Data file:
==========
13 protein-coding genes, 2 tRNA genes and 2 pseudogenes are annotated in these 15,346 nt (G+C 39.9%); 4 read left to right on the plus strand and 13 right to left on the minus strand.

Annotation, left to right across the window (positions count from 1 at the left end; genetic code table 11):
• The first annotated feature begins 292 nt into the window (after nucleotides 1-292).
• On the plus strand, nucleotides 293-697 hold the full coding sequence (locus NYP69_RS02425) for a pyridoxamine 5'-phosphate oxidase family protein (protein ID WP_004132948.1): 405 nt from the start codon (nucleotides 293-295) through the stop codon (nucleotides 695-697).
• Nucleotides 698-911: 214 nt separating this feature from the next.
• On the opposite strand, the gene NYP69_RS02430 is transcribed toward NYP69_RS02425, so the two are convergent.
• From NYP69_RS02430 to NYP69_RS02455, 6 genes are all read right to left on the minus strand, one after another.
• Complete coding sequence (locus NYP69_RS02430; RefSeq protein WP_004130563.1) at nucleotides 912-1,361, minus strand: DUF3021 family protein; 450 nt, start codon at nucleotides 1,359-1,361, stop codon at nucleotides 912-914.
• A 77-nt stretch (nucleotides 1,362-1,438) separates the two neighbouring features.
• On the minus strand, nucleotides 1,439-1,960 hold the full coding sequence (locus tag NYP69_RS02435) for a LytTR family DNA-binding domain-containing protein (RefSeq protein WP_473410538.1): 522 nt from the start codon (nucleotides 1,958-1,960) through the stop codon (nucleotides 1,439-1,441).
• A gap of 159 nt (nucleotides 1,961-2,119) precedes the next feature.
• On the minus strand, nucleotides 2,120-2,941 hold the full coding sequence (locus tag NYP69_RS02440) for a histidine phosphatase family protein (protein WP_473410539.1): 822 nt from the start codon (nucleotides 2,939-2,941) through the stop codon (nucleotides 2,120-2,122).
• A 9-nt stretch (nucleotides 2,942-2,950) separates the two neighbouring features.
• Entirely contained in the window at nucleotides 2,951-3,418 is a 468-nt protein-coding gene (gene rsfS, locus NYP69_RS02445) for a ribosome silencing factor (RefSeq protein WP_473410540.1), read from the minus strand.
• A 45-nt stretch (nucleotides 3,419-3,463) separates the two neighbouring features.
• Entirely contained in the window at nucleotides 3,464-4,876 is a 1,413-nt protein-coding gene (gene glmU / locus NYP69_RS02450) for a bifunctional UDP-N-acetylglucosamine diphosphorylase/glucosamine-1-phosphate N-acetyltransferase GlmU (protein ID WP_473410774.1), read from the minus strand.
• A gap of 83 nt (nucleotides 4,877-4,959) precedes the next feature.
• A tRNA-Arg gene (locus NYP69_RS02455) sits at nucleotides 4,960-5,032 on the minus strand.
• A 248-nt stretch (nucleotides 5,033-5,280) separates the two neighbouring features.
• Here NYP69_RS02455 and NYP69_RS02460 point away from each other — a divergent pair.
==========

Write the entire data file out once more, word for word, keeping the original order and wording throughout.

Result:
13 protein-coding genes, 2 tRNA genes and 2 pseudogenes are annotated in these 15,346 nt (G+C 39.9%); 4 read left to right on the plus strand and 13 right to left on the minus strand.

Annotation, left to right across the window (positions count from 1 at the left end; genetic code table 11):
• The first annotated feature begins 292 nt into the window (after nucleotides 1-292).
• On the plus strand, nucleotides 293-697 hold the full coding sequence (locus NYP69_RS02425) for a pyridoxamine 5'-phosphate oxidase family protein (protein ID WP_004132948.1): 405 nt from the start codon (nucleotides 293-295) through the stop codon (nucleotides 695-697).
• Nucleotides 698-911: 214 nt separating this feature from the next.
• On the opposite strand, the gene NYP69_RS02430 is transcribed toward NYP69_RS02425, so the two are convergent.
• From NYP69_RS02430 to NYP69_RS02455, 6 genes are all read right to left on the minus strand, one after another.
• Complete coding sequence (locus NYP69_RS02430; RefSeq protein WP_004130563.1) at nucleotides 912-1,361, minus strand: DUF3021 family protein; 450 nt, start codon at nucleotides 1,359-1,361, stop codon at nucleotides 912-914.
• A 77-nt stretch (nucleotides 1,362-1,438) separates the two neighbouring features.
• On the minus strand, nucleotides 1,439-1,960 hold the full coding sequence (locus tag NYP69_RS02435) for a LytTR family DNA-binding domain-containing protein (RefSeq protein WP_473410538.1): 522 nt from the start codon (nucleotides 1,958-1,960) through the stop codon (nucleotides 1,439-1,441).
• A gap of 159 nt (nucleotides 1,961-2,119) precedes the next feature.
• On the minus strand, nucleotides 2,120-2,941 hold the full coding sequence (locus tag NYP69_RS02440) for a histidine phosphatase family protein (protein WP_473410539.1): 822 nt from the start codon (nucleotides 2,939-2,941) through the stop codon (nucleotides 2,120-2,122).
• A 9-nt stretch (nucleotides 2,942-2,950) separates the two neighbouring features.
• Entirely contained in the window at nucleotides 2,951-3,418 is a 468-nt protein-coding gene (gene rsfS, locus NYP69_RS02445) for a ribosome silencing factor (RefSeq protein WP_473410540.1), read from the minus strand.
• A 45-nt stretch (nucleotides 3,419-3,463) separates the two neighbouring features.
• Entirely contained in the window at nucleotides 3,464-4,876 is a 1,413-nt protein-coding gene (gene glmU / locus NYP69_RS02450) for a bifunctional UDP-N-acetylglucosamine diphosphorylase/glucosamine-1-phosphate N-acetyltransferase GlmU (protein ID WP_473410774.1), read from the minus strand.
• A gap of 83 nt (nucleotides 4,877-4,959) precedes the next feature.
• A tRNA-Arg gene (locus NYP69_RS02455) sits at nucleotides 4,960-5,032 on the minus strand.
• A 248-nt stretch (nucleotides 5,033-5,280) separates the two neighbouring features.
• Here NYP69_RS02455 and NYP69_RS02460 point away from each other — a divergent pair.